13th Jan2012

The Gang Goes Seinfeld All Over Their Asses

by Will

Unless you’re new here, you know that I know next to nothing about sports. As a result, I tend to relate even less to sports fans. And don’t get me started on fantasy teams! Nope, not a sports guy. What I do know, however, is TV. Sometimes, when I really get into a show, I start thinking about how things could’ve gone differently. This morning, I had quite the revelation about the darling of Must See TV, Seinfeld.

Unless you’ve been living under a rock, you’ve surely caught an episode of Seinfeld in syndication. You’ve probably seen all the watercooler episodes, like Soup Nazi, Man Hands, and Mulva. If you’re like me, you’ve seen them all. As it was marketed, Seinfeld was a “show about nothing”. Or so they claimed. You see, in the finale, they decide to pull the finale macguffin that “everything wasn’t as it seemed.” Sure, it wasn’t anything as daring as the Roseanne finale, but the thesis was that the Seinfeld crew were, and always had been, assholes. To sum it up, the gang are on the way to LA, but the plane has to make an emergency landing in a small town. While there, they notice a fat guy being mugged, but instead of helping him, they just kinda laugh. Since this was a violation of a newly-instated “bystander law”, which required citizens to intervene in such cases, the four are arrested. At this point, several guest stars from the past are paraded into the courtroom to support the idea that, yes, the four are horrible, horrible assholes. Episode ends with them being sentenced for a year, and our last image is of them on their cell.

I HATED that finale. It served to give the show a retroactive thesis that didn’t exist. Sure, they were all selfish characters, but they never did anything malicious. Their biggest crime was probably that they were always looking out for themselves, which, at times, *may* have been at the expense of others. The parade of cameos was almost necessary to build this case against them, but it really came off as “Larry David doesn’t know how to end this show.”
That finale bothered me so much that I couldn’t watch syndicated episodes for over a DECADE. Seriously, the show ended in 98, and I just started watching again last year. What brought me back? I got into syndicated eps of Curb Your Enthusiasm, and one season’s plot concerned a “Seinfeld Reunion”. From a TV fan perspective, it’s so unique to a see reunion take place within the story of another show. The only other example that comes to mind is the Night Court reunion on 30 Rock. I also enjoyed the idea because the ideas being thrown around actually sounded like Seinfeld ideas, and not something from left field like that finale.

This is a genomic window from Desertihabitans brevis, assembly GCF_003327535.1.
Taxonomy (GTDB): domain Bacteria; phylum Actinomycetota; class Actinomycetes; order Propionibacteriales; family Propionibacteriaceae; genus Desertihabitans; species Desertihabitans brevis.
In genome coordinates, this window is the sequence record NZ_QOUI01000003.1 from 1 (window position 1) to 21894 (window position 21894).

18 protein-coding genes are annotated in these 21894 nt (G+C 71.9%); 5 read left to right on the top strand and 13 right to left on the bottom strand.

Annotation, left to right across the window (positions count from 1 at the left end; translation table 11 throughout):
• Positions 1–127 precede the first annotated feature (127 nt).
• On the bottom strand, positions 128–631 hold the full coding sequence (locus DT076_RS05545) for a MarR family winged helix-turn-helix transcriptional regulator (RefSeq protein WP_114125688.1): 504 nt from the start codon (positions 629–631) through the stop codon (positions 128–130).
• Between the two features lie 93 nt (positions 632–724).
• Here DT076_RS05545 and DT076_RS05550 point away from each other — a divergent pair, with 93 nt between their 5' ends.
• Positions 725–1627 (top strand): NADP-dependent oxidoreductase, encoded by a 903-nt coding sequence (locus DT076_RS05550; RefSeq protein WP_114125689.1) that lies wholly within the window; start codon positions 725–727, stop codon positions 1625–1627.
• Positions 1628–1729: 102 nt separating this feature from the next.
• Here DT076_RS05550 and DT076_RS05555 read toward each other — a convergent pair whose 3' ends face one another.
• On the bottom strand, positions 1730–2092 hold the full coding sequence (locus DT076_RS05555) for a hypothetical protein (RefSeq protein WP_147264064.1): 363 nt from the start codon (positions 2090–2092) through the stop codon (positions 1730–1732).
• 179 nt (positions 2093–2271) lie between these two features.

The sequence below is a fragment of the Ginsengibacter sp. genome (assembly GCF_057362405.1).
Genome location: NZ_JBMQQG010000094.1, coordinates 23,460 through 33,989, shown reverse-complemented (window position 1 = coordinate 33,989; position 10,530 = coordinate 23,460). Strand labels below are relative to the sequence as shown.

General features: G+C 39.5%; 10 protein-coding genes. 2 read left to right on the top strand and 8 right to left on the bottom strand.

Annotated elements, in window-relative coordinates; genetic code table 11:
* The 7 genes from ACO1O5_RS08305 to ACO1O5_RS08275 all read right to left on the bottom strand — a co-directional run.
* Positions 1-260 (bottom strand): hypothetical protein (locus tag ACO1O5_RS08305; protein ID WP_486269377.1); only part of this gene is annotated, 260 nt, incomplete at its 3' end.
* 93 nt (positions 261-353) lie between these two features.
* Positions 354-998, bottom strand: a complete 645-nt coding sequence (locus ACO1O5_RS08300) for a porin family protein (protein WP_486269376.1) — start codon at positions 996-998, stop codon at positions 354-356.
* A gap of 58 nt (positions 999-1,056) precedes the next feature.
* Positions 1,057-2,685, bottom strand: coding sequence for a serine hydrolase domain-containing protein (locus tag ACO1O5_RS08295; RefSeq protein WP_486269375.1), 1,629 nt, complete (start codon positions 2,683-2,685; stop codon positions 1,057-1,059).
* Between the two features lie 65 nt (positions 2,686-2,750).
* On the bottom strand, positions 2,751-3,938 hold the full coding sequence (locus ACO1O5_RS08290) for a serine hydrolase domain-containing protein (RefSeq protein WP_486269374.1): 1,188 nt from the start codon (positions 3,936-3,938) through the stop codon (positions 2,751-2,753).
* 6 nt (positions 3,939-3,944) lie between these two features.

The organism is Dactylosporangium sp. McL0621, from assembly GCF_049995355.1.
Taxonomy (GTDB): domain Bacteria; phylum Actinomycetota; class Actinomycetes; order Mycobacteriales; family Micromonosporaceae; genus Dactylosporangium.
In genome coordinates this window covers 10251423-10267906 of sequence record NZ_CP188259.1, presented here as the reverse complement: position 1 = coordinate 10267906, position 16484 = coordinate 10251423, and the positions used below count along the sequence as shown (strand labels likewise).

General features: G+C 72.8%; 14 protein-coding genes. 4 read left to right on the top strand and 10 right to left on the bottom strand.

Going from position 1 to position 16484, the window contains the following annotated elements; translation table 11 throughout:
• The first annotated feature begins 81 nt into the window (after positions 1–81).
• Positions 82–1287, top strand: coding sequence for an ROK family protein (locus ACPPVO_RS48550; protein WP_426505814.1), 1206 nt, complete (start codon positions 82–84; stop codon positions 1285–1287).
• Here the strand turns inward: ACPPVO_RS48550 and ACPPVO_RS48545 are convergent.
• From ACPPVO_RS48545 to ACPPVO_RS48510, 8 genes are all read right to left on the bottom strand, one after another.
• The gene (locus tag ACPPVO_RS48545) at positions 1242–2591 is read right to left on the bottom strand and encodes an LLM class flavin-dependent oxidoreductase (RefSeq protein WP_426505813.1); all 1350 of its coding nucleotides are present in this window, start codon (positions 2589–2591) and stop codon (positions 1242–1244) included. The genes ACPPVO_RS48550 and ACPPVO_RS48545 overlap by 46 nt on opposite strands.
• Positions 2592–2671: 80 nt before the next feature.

So, how’d we get here? Well, this morning, it dawned on me that the Seinfeld finale was PERFECT…for another series. That show: It’s Always Sunny In Philadelphia. I’ve often felt it to be the show that “out-Seinfelded” Seinfeld. Sure, they own a bar, but that’s just a setting. At the end of the day, it’s another show about nothing. That said, the characters will go to malicious lengths to get what they want. They been addicted to crack, conned a priest into becoming a crackwhore, opened the bar to minors, tricked pro-lifers into unprotected sex, bought a boat to seduce women on international waters, etc. And that’s just the first few seasons. There’s no other way for the show to end BUT for them to all be in a jail cell. So, the Sunny gang has Larry David to thank, as he’s already done the heavy lifting on what will be the beat sendoff for their show. As the show is currently in its 7th season, they reportedly have 2 more to go. Charlie Day’s been popping up in real movies, while Rob McElhenney’s starting up 2 new shows. So, it’s only a matter of time before they have to pull that trigger. Seeing as how they’ve done amazing parodies of Million Dollar Baby and Catfish, I’d love to see them go out with a parody of the Seinfeld finale. It would finally put that story to good use.

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